At the 2009 IAAF Golden Gala, Stewart won a gold medal in the Women's 100m in front of Olympic Champion Shelly-Ann Fraser, with a time of 10.75s, which tied the meet record. This was the fastest time in ten years recorded by a woman in the event, and the third-fastest time ever recorded by a Jamaican, shy of Merlene Ottey's 10.74s and Shelly-Ann Fraser's 10.73 national record.[5]

At the 2009 World Championships Kerron Stewart won a silver medal in 100m just two hundredths of a second behind Jamaican teammate Shelly-Ann Fraser equalling her personal best of 10.75 seconds and ensuring a Jamaican one-two. Stewart did not compete in the 200m due to an ankle injury, but was anchor for the Jamaican quartet that took gold in the 4x100m Relay.[citation needed]

2014 Commonwealth Games[edit]

Having moved back to Jamaica in 2013 to train under new coach Glenn Mills and help to coach the next generation of Jamaican sprinting talent, she competed at the 2014 Commonwealth Games, winning a bronze medal in the 100 m and a gold medal in the 4 x 100 m (with Veronica Campbell-Brown, Schillonie Calvert and Shelly-Ann Fraser-Pryce) in a games record time.[6]


Year Competition Venue Position Event Notes
Representing  Jamaica
2000 World Junior Championships Santiago, Chile 2nd 4 x 100m relay 44.05
2001 World Youth Championships Debrecen, Hungary 2nd 100 m 11.72 (wind: +0.5 m/s)
2nd Medley relay 2:07.45
2002 World Junior Championships Kingston, Jamaica 4th 100m 11.53 (wind: -0.2 m/s)
1st 4×100m relay 43.40
2nd (h)[7] 4×400m relay 3:32.20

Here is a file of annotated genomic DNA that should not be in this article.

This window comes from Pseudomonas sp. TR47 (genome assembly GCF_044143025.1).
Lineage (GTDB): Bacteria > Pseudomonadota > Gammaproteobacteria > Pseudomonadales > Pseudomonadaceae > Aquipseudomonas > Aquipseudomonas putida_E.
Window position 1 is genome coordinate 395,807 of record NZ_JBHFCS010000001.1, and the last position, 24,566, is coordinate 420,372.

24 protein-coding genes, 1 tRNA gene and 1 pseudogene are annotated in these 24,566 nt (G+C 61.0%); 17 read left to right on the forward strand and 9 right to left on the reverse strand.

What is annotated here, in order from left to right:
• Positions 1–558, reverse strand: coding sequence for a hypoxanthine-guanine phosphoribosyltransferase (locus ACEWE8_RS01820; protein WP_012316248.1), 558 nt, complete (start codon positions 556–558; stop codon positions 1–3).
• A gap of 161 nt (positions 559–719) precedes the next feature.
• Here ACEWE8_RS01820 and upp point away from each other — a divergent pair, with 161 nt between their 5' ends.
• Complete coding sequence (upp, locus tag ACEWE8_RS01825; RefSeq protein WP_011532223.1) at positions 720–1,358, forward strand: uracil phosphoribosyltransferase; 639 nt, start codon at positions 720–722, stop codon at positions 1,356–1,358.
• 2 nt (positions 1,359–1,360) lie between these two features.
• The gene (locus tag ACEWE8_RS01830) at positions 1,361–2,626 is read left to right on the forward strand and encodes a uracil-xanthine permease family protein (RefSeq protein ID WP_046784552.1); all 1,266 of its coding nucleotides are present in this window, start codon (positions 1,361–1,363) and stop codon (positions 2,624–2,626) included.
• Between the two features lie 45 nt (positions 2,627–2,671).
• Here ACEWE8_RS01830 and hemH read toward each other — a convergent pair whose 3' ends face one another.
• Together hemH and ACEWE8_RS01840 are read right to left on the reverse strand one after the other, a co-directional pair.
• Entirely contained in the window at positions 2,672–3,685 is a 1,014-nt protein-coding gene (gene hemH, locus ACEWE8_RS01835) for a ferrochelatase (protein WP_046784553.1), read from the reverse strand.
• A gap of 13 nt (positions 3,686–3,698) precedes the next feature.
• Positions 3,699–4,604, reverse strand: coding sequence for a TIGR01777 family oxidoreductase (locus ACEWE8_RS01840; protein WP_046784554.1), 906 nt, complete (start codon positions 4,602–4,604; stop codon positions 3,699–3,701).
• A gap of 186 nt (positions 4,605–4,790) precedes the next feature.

2004 NACAC U-23 Championships Sherbrooke, Canada 2nd 100m 11.40 (wind: +0.0 m/s)
5th 200m 25.18 (wind: -4.0 m/s)
1st 4x100m relay 43.62
2007 World Championships Osaka, Japan 7th 100 m 11.12 (wind: -0.2 m/s)
2nd 4 x 100 m relay 42.01
2008 2008 Summer Olympics Beijing, China 2nd 100 m 10.98 (wind: +0.0 m/s)
3rd 200 m 22.00 (wind: +0.6 m/s)
2009 World Championships Berlin, Germany 2nd 100 m 10.75 (wind: +0.1 m/s)
2012 Summer Olympics London, Great Britain 2nd 4 x 100 m 41.41
2013 World Championships Moscow, Russia 5th 100 m 10.97 (wind: -0.3 m/s)
2014 Commonwealth Games Glasgow, Scotland 3rd 100 m 11.07
1st 4 x 100 m relay 41.83
2015 NACAC Championships San José, Costa Rica 4th 200m 22.80 (wind: +1.3 m/s)
World Championships Beijing, China 1st 4 x 100 m relay 41.84 (only heats)

Personal bests[edit]

  • 100 metres – 10.75 s (2009)
  • 200 metres – 21.99 s (2005


  1. ^ a b c "Athlete biography: Kerron Stewart". Archived from the original on 23 August 2008. Retrieved 27 August 2008.
  2. ^ a b c d e "IAAF: Athlete profile for Kerron Stewart". Retrieved 5 August 2015.
  3. ^ "Kerron Stewart Receives Honda Sports Award As Nation's Top Female Track And Field Athlete". Auburn University Athletics. Retrieved 26 March 2020.
  4. ^ "Track & Field". CWSA. Retrieved 26 March 2020.
  5. ^ Foster, Anthony (2009-06-28). Bolt 9.86 and Fraser 10.88; Walker and Phillips excel over hurdles – JAM Champs , Day 2. IAAF. Retrieved on 2009-06-28.
  6. ^ "Kerron Stewart Biography - 2014 Commonwealth Games". 8 August 2014. External link in |website= (help)
  7. ^ Competed only in the heat.

External links[edit]